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Fruit holding

Another very common use of auxins is increase fruit holding under certain conditions and species. For example: The application of naphthoxyacetic stimulates the binding of tomato fruits when it is in bloom under cold and night climates. However, under normal conditions the use of this auxin has no effect. As for other crops, naphthoxyacetic may have no results or be inconsistent. However, mixing it with other hormones can favor the binding of the fruits of some species.

Fruit growth

Also in the growth stage of the fruits, auxins can be used to increase and stimulate their final size. However, this effect has only been achieved with 4-CPA and in some very well defined plant species, such as seedless grapes. In contrast, other species have only resulted in foliage deformations, irregularity in fruit size and delayed ripening.

Fruit drop

Auxin is used for many processes in crops

Auxin is used for many processes in crops

There are crops that require fruit thinning, also called fruit thinning. It is a cultural practice that consists of eliminating excess fruits. In some cases it is necessary for the quality and size of production to increase and thus avoid major fluctuations. By means of the auxin called 1-naphthaleneacetic acid, the fall of the fruits can be induced. Basically the purpose is to partially remove the young fruits so that there is less competition and thus increase the size of the fruits that remain on the tree, such as apples and pears. It also aims to reduce all the negative effects that the fruits could have in the following annual cycle, during the formation of flowers. This is usually the purpose in apple and olive trees.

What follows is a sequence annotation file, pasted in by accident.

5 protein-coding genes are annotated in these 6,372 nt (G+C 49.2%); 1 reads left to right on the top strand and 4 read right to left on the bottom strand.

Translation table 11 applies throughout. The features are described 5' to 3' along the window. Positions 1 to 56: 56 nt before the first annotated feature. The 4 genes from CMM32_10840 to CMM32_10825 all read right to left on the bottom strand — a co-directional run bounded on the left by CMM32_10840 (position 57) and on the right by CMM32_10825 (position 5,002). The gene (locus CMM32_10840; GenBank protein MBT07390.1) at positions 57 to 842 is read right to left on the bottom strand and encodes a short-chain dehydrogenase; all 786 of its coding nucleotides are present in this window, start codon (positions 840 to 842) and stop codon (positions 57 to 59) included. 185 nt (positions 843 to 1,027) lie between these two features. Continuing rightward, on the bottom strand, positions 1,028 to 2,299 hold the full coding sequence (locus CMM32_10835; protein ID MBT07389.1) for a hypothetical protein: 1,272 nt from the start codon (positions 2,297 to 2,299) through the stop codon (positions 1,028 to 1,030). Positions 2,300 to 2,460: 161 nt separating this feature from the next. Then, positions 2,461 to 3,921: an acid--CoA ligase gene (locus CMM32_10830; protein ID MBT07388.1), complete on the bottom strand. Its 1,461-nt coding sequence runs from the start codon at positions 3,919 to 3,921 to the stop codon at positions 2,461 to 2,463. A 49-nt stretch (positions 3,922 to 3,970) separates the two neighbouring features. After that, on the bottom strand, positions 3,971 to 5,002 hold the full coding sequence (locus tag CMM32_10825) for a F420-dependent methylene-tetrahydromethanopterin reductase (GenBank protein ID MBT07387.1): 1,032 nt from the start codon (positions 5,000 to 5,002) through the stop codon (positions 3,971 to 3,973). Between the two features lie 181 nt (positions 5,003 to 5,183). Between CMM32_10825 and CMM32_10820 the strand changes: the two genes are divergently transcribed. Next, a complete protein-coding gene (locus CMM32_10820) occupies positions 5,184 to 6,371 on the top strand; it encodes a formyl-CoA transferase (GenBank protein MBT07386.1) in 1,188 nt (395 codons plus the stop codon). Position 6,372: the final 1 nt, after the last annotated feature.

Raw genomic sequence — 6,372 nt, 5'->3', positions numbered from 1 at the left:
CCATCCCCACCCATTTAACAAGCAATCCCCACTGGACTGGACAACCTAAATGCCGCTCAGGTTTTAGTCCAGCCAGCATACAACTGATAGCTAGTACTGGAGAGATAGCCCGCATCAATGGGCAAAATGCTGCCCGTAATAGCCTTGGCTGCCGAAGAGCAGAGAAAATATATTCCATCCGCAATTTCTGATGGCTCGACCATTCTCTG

Fruit retention

By contrast, auxins can also intervene in the inhibition of fruit drop when they are in a mature stage. To achieve this effect, auxin must be applied to fruits that are about to ripen. These can drop prematurely if they release ethylene naturally. Normally, this technique is used to harvest apples, lemons, oranges and grapefruits and the auxins used are ANA or 2,4-D.

Auxin as a herbicide

Some hormones such as 2,4-do or Picloram they have a herbicidal effect on some plants when their doses are high. Its effects include growth arrest, folded leaves, and increased stem thickness.

Other uses of auxin

Apart from the effects that we have mentioned so far, auxins can have more in crops, such as the following:

  • Growth of flower parts
  • Stimulation of photosynthate flow
  • Delayed organ maturation

I hope this article has helped you understand plants a little better and gain more knowledge about the world of botany. Every day new features are being discovered whose applications have yet to be tested.

Auxin: What is auxin, types and its application in agriculture